Each paper was submitted to higher-ranked journals first and then down a line of suitable alternatives until one of the following occurred: it was accepted; it was deemed too unlikely to succeed for reasons we came to understand to continue with it; or we ran out of time.

    They were juggling twenty different papers, but made 48 “new submissions;” on average, then, each paper was submitted a minimum of 2.5 times, and after each review they re-wrote it based on the feedback and tried publishing it in a less prestigious journal.

    And they’re amazed that seven papers were accepted for publication?! Personally, I’m amazed they can tie their own shoes…

  24. leerudolph says

    DanDare @27: “You would have to accept some fields are more fuzzy and difficult than others.”

    One reading of what you mean by “more fuzzy and difficult” is that you believe that ‘fuzziness’ and ‘difficulty’ often go together (perhaps because one causes the other, perhaps because some third quality causes both, perhaps just by chance). I am inclined to think that you do believe that, though only on the fairly weak grounds that you could have written instead “more fuzzy and more difficult”, a phrasing which does not seem (to me) that you believe there’s any particular correlation (or causal relation) between the two.

    So, just in case I’m right about your intentions, I want to register my disagreement with you (and, if I’m wrong about your intentions, with my strawman version of you). I don’t think that the difficulty of a field has anything to do with its fuzziness. Certainly several of the subfields of mathematics I run into most often are very difficult indeed (and mostly too difficult for me), but none of them are fuzzy.

  25. says

    Okay, so I got the story from The Chronicle of Higher Education instead.

    This makes me imagine a case of data fabrication, and when the scientist responsible gets caught, they say “It was a hoax! I was deliberately submitting nonsense papers in order to highlight the problems with peer review!” Buddy, you realize you are what you pretend to be?

    The Chronicle also has this bit:

    Meanwhile, Pluckrose and Boghossian are working on a book together, and Pluckrose is writing one on the 50-year development of grievance studies and the leftist academic culture of victimization.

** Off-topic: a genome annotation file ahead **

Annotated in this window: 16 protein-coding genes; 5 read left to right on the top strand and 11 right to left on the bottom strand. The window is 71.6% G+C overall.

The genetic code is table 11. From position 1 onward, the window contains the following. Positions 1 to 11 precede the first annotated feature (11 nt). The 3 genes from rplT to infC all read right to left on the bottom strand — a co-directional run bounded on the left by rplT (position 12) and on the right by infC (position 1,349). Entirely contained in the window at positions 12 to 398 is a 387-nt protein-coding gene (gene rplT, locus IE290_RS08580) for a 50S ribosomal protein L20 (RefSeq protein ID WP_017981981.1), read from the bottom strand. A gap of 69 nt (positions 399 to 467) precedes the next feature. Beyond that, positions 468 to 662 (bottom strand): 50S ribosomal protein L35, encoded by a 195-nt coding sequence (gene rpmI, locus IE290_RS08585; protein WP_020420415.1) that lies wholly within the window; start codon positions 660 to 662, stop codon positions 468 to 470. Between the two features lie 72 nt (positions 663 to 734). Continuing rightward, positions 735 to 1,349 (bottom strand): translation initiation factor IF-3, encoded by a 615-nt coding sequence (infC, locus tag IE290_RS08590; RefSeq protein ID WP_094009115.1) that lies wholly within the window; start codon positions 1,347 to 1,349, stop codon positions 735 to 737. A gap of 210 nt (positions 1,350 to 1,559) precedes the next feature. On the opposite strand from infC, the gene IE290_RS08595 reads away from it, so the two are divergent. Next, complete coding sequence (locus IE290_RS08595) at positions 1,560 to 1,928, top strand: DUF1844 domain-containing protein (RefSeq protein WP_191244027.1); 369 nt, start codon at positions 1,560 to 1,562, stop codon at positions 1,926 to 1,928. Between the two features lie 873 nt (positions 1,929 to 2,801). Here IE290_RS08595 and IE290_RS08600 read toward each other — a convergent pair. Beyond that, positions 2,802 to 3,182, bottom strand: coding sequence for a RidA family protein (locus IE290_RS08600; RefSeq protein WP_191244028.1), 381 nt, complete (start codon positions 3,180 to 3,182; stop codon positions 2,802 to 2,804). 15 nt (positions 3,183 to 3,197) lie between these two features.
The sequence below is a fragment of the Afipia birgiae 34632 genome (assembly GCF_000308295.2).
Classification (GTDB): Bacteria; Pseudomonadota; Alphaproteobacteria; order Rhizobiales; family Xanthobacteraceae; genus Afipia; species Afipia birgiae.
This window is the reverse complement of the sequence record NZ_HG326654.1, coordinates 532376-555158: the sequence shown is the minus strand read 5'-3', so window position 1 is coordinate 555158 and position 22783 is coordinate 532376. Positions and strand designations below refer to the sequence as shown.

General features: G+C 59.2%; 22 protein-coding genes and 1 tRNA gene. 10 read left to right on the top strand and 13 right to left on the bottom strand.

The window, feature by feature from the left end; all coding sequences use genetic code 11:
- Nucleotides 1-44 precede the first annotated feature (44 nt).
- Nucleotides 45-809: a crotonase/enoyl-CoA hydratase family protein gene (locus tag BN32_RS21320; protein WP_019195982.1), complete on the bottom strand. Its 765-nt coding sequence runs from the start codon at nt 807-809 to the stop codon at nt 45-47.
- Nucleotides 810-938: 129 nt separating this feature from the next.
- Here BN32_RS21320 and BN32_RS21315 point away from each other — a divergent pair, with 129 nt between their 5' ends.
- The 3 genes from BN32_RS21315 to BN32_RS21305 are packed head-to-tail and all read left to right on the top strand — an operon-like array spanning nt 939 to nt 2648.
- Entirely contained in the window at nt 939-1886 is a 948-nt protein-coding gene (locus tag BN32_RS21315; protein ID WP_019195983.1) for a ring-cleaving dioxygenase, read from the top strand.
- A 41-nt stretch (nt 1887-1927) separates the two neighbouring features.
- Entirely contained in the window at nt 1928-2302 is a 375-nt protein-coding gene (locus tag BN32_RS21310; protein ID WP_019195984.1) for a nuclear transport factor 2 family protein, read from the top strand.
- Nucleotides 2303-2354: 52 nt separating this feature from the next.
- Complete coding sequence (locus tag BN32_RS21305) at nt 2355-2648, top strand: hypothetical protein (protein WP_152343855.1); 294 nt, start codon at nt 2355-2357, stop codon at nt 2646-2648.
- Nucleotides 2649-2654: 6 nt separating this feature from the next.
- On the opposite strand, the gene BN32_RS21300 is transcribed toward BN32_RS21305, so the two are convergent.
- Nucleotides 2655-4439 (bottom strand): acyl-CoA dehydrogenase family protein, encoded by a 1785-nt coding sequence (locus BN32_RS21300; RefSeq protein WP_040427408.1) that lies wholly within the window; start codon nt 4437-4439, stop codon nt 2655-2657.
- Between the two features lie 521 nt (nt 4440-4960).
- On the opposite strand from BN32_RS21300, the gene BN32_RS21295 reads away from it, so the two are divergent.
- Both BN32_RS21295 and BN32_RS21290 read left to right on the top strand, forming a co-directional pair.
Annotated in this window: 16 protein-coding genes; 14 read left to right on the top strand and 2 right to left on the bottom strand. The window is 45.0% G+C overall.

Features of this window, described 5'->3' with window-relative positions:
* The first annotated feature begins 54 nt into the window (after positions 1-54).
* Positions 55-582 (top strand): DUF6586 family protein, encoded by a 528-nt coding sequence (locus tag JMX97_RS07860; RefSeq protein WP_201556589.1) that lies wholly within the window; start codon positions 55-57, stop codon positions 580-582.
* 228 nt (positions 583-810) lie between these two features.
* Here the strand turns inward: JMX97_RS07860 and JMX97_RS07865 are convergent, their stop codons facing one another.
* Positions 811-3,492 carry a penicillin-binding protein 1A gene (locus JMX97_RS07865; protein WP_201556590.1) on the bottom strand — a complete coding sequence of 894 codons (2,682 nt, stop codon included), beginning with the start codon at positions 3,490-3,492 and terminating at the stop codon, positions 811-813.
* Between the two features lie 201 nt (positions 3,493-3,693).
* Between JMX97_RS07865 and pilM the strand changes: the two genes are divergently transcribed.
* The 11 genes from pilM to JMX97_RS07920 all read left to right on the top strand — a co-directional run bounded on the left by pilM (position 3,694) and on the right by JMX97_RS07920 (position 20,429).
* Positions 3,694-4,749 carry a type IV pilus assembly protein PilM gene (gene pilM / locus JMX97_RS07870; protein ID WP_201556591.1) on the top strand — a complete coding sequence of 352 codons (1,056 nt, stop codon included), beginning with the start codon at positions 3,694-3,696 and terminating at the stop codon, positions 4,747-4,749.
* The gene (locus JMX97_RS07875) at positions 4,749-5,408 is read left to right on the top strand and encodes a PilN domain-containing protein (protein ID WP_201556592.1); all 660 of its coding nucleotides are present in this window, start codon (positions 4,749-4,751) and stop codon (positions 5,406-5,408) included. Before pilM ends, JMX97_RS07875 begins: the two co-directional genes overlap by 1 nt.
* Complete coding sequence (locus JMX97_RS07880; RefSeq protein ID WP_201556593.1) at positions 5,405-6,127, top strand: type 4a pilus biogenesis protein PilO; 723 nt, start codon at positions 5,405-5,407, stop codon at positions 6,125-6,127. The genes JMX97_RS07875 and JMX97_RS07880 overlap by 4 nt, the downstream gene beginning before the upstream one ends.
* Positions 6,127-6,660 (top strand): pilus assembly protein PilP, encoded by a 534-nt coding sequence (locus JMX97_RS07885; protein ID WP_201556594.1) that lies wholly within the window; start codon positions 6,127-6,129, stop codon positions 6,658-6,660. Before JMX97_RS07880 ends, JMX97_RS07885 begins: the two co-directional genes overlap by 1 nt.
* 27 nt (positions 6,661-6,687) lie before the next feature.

When they revealed the “conceptual penis” hoax, they were proudly proclaiming that they’ve never even read any of the scholarship they’re trying to criticize. Now they’re trying to write a history of it?

  26. jrkrideau says

    @Jeremy Shaffer

    Wasn’t it also the type of journal that would basically publish any paper so long as the check cleared?

    Difficult to say for sure but the publisher exhibits a lot of features of a bottom–feeder. Still an article in Salon https://www.salon.com/2017/05/22/why-the-conceptual-penis-hoax-was-a-bust-it-only-reveals-the-lack-of-skepticism-among-skeptics/reports that . First, the open-access journal that published their article requests that authors pay to publish. In the case of Cogent Social Sciences, the recommended fee is a whopping $1,350. I have affirmed that Boghossian and Lindsay were, for unknown reasons, asked to pay less than half of this, namely $625, but the journal apparently never got around to actually requesting the money. so I would be highly suspicious of the journal.

    Strangely enough, I have heard of authors not paying and still getting published before. Either a) there were so few submissions that the journal would take anything as a filler or b) the administration was so messed up that they forgot to ask for the money.

  27. DanDare says

    Leerudolph I’ll elaborate.
    Physics hard to tease out but concepts discovered are not hard to grok.
    Chemistry is on par with the physics is built on.
    Biology or climate start to get us into systems and feedback loops.
    Sociology has systems and feedback loops in spades. The number of variables is mind boggling and ethics considerations strongly impede experiment.